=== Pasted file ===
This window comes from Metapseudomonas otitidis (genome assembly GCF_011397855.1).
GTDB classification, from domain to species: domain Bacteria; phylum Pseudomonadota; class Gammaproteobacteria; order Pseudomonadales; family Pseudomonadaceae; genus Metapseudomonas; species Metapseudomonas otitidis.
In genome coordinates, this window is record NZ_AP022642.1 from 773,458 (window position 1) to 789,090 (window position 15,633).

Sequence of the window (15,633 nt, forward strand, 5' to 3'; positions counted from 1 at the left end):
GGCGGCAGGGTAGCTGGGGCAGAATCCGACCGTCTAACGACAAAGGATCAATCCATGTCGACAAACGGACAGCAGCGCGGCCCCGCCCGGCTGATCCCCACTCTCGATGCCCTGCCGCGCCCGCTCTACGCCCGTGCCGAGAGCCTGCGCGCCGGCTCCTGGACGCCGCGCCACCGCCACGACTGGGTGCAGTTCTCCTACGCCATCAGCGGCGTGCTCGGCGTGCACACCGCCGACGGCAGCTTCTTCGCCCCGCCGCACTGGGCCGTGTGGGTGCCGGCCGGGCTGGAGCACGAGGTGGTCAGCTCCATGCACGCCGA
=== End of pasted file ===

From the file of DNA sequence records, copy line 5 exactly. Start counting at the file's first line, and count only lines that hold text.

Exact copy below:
GGCGGCAGGGTAGCTGGGGCAGAATCCGACCGTCTAACGACAAAGGATCAATCCATGTCGACAAACGGACAGCAGCGCGGCCCCGCCCGGCTGATCCCCACTCTCGATGCCCTGCCGCGCCCGCTCTACGCCCGTGCCGAGAGCCTGCGCGCCGGCTCCTGGACGCCGCGCCACCGCCACGACTGGGTGCAGTTCTCCTACGCCATCAGCGGCGTGCTCGGCGTGCACACCGCCGACGGCAGCTTCTTCGCCCCGCCGCACTGGGCCGTGTGGGTGCCGGCCGGGCTGGAGCACGAGGTGGTCAGCTCCATGCACGCCGA